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How to survive Christmas cabin fever - from a mum who's done it all before

Each year Christmas leaves me a haggard, screechy shadow of my former self, writes Ciara McDonnell.

Image: Shutterstock/Rawpixel.com

CHRISTMAS IS HERE. Being cooped up in the house for days on end with children, as they consume an endless supply of Miniature Heroes and fizzy drinks… Hurrah!

Arguing with a spouse over who emptied the cat litter tray because neither of you can remember the last time you got dressed… Wahoo!

Shouting at each other in whispers while squished in the hot press because we have a house full of visitors… Best fun ever!

Christmas is usually more of an endurance test than a holiday, especially when you are staring down the barrel of two solid weeks at home with the entire family, and you’ve already exhausted the Child Kryptonite that is Home Alone.

Expectation vs reality

Each year I promise myself that I’m going to enjoy the Christmas holidays, and emerge in January refreshed and more in love than ever with my husband and sons. The reality is that by the time the kids are back in school, I’m a haggard, screechy shadow of my former self.

I am the cheery one at the school gate, roaring ‘Happy New Year! Don’t go near my kids, they have a dose of something, but they’re FINE for school.’ The lack of routine, the endless pyjama days, the constant feeding… It all gets a bit much, really.

In an effort to sort myself out this year, I contact Dr Jess Lynch, a family GP and mum-of-three who’s now a life and wellness coach. After assuring me that I am neither mad nor a Christmas Grinch, Dr Lynch offers me some tools for dealing with the irritants that may push me over the edge this Christmas.

Identify triggers and plan your strategy now

shutterstock_755882161 Source: Shutterstock/Rawpixel.com

Figure out what is likely to irritate you, and get tactical, Dr Lynch tells me, explaining:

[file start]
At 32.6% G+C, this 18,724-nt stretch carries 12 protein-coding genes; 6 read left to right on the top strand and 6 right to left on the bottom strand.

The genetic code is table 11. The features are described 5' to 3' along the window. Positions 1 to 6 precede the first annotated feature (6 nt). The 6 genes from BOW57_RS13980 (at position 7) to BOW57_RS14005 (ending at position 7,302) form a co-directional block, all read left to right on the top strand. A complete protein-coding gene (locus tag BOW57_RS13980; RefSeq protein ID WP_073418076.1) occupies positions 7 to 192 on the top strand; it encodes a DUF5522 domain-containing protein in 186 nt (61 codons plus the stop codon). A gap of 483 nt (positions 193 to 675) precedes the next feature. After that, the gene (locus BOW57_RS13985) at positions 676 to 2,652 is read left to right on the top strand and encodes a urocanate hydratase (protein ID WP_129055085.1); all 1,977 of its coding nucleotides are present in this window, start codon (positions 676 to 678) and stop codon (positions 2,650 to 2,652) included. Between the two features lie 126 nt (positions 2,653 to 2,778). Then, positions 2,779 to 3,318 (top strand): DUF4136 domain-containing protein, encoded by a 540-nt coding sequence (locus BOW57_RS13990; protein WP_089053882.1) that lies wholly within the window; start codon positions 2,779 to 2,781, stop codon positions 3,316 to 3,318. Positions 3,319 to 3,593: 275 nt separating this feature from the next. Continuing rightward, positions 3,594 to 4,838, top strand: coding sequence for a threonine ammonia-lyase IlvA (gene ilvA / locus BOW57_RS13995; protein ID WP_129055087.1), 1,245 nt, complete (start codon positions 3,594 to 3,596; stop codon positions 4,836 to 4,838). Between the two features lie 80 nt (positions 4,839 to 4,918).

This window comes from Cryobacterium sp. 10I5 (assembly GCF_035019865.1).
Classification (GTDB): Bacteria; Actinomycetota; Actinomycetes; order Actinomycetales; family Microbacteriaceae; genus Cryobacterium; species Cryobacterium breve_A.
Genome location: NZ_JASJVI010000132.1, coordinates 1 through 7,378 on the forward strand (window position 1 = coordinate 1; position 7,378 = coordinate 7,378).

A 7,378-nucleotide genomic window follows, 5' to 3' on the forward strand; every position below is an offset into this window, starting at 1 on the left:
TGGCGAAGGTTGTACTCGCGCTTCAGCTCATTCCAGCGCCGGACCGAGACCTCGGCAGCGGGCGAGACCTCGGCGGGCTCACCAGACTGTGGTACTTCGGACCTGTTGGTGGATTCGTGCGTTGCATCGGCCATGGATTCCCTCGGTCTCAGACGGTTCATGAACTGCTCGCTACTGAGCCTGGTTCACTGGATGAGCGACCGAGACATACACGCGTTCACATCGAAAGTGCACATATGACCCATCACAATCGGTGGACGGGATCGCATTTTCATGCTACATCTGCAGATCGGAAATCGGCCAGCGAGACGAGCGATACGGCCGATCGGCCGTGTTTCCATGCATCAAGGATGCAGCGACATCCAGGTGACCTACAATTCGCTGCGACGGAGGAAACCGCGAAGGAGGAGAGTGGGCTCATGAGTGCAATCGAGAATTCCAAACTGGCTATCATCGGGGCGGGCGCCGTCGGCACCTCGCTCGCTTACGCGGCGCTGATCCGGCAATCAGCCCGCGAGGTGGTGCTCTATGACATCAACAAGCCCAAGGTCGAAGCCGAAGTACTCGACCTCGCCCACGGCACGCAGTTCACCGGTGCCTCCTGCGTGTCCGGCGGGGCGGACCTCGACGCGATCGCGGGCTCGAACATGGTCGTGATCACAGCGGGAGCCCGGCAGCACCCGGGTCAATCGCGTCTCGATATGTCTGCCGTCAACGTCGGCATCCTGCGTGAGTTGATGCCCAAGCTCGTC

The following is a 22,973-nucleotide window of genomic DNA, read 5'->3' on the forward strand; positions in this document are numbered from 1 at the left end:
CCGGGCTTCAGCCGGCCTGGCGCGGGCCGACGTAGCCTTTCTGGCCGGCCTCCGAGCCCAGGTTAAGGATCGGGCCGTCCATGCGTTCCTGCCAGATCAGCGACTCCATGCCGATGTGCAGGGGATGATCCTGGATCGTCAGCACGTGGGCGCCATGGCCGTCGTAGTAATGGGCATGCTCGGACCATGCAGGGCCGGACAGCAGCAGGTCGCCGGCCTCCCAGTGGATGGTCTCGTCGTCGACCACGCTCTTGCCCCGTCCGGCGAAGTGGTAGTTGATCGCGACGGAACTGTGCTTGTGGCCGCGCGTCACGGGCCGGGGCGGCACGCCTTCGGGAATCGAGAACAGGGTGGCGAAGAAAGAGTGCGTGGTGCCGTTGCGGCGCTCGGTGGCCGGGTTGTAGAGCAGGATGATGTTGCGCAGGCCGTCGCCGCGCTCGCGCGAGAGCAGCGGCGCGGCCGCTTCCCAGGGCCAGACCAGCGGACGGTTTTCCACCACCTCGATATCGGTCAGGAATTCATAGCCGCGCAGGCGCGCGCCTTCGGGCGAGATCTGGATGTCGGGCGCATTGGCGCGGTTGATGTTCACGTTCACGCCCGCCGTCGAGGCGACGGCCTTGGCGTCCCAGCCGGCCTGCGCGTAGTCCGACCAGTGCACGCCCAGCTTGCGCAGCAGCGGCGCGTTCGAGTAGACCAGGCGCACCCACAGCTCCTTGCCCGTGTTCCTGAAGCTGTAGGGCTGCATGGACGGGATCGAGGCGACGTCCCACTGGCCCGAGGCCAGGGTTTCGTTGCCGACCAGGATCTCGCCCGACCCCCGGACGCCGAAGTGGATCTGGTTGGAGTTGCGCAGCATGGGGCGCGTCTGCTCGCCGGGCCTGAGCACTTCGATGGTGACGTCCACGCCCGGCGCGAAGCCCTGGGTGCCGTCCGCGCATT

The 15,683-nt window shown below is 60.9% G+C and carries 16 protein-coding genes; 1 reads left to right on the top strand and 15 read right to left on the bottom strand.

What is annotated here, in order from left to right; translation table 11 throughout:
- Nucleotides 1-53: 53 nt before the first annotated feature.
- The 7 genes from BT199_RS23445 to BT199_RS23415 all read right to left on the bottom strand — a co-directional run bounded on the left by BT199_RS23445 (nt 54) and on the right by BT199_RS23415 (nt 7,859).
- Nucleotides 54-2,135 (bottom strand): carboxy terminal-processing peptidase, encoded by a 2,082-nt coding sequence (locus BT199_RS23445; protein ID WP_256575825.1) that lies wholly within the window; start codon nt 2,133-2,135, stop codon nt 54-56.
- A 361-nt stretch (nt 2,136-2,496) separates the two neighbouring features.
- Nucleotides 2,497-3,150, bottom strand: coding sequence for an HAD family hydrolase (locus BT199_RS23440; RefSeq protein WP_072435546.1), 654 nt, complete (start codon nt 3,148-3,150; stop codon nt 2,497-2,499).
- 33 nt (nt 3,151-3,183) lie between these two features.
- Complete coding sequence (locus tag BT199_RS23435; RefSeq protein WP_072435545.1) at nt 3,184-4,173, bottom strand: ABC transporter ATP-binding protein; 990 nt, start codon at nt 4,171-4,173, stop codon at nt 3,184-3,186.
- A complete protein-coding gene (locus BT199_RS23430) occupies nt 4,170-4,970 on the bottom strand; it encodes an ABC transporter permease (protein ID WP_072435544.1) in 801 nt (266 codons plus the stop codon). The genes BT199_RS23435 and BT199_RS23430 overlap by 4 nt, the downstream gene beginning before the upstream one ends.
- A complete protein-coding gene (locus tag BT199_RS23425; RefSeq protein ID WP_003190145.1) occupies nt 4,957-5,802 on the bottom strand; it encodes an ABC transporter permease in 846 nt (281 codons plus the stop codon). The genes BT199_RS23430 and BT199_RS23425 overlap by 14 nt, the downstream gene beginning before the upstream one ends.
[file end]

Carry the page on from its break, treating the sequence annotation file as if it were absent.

The strategy you come up with will obviously depend on the trigger. Maybe you could seat yourself at the opposite end of the room to an overbearing relative, or avoid discussions about your parenting style if they tend to raise tension.

Dr Lynch suggests turning to mindfulness or breathing exercises in extreme situations. “You may need to remove yourself from the situation for a few minutes to calm down,” she adds.

Remember that an argument takes two

I may be the one shouting, but I’m not the only one in the conflict situation, as Lynch reminds me. “It takes two to allow a disagreement to escalate. You could decide not to take the bait and to simply ignore the urge to join in or become irritated,” she says.

If it seems like you’re always the one at the centre of a conflict, ask yourself honestly if you could be the one who is setting other family members off, Dr Lynch suggests.

“Ask others for some constructive feedback. Often the faults we spot in others are the ones they see in us too,” she says.

Get some fresh air


Hearing me complain about the constant ‘I’m hungry’ whines and the near-permanent flicker of the television screen, Lynch offers a tempting solution: get the whole family dressed and out for a bracing walk.

“There is no tonic quite like fresh air and movement,” she emphasises, “It’s good for body and for mind.” I test this out during a lazy Sunday at home. Sure, everyone was grouchy at the thought of a walk, but there were rosy cheeks and happy smiles after a run on the beach.

As Dr Lynch acknowledges, Christmas can be a stressful time, but she finishes by reminding me that being surrounded by those I love should be considered a positive, not a negative.

Her final advice? “Get real, and look at all the things you are thankful for this year. Being grateful for the fact that you have a family to spend Christmas with will go a long way towards easing any stress that comes with it.”

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More: 24 things nobody tells you about being pregnant at Christmas

More: 9 weird family Christmas traditions my kids have (almost) grown to love

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